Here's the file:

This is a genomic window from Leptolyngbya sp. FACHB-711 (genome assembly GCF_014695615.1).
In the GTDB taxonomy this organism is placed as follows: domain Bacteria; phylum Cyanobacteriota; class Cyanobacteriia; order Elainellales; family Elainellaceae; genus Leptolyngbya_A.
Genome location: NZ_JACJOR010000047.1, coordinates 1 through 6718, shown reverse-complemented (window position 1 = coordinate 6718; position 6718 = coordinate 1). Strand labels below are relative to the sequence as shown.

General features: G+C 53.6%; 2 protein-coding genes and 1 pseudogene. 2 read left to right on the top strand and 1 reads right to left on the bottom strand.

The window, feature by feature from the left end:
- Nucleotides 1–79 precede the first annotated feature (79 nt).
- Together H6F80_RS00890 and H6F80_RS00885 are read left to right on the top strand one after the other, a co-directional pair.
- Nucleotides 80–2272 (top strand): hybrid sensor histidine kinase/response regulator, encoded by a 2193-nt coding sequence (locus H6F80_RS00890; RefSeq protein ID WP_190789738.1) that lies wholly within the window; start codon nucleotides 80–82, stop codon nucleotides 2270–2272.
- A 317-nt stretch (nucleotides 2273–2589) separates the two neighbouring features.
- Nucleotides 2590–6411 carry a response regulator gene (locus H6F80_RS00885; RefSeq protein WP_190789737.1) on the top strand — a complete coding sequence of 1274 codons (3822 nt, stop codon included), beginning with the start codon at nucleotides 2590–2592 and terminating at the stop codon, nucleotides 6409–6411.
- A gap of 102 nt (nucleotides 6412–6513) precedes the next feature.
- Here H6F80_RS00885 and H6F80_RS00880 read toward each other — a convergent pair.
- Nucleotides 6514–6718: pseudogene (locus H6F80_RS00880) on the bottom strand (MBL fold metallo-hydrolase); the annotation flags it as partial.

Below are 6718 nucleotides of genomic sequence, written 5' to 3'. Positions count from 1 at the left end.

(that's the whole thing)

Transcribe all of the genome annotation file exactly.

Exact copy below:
This is a genomic window from Leptolyngbya sp. FACHB-711 (genome assembly GCF_014695615.1).
In the GTDB taxonomy this organism is placed as follows: domain Bacteria; phylum Cyanobacteriota; class Cyanobacteriia; order Elainellales; family Elainellaceae; genus Leptolyngbya_A.
Genome location: NZ_JACJOR010000047.1, coordinates 1 through 6718, shown reverse-complemented (window position 1 = coordinate 6718; position 6718 = coordinate 1). Strand labels below are relative to the sequence as shown.

General features: G+C 53.6%; 2 protein-coding genes and 1 pseudogene. 2 read left to right on the top strand and 1 reads right to left on the bottom strand.

The window, feature by feature from the left end:
- Nucleotides 1–79 precede the first annotated feature (79 nt).
- Together H6F80_RS00890 and H6F80_RS00885 are read left to right on the top strand one after the other, a co-directional pair.
- Nucleotides 80–2272 (top strand): hybrid sensor histidine kinase/response regulator, encoded by a 2193-nt coding sequence (locus H6F80_RS00890; RefSeq protein ID WP_190789738.1) that lies wholly within the window; start codon nucleotides 80–82, stop codon nucleotides 2270–2272.
- A 317-nt stretch (nucleotides 2273–2589) separates the two neighbouring features.
- Nucleotides 2590–6411 carry a response regulator gene (locus H6F80_RS00885; RefSeq protein WP_190789737.1) on the top strand — a complete coding sequence of 1274 codons (3822 nt, stop codon included), beginning with the start codon at nucleotides 2590–2592 and terminating at the stop codon, nucleotides 6409–6411.
- A gap of 102 nt (nucleotides 6412–6513) precedes the next feature.
- Here H6F80_RS00885 and H6F80_RS00880 read toward each other — a convergent pair.
- Nucleotides 6514–6718: pseudogene (locus H6F80_RS00880) on the bottom strand (MBL fold metallo-hydrolase); the annotation flags it as partial.

Below are 6718 nucleotides of genomic sequence, written 5' to 3'. Positions count from 1 at the left end.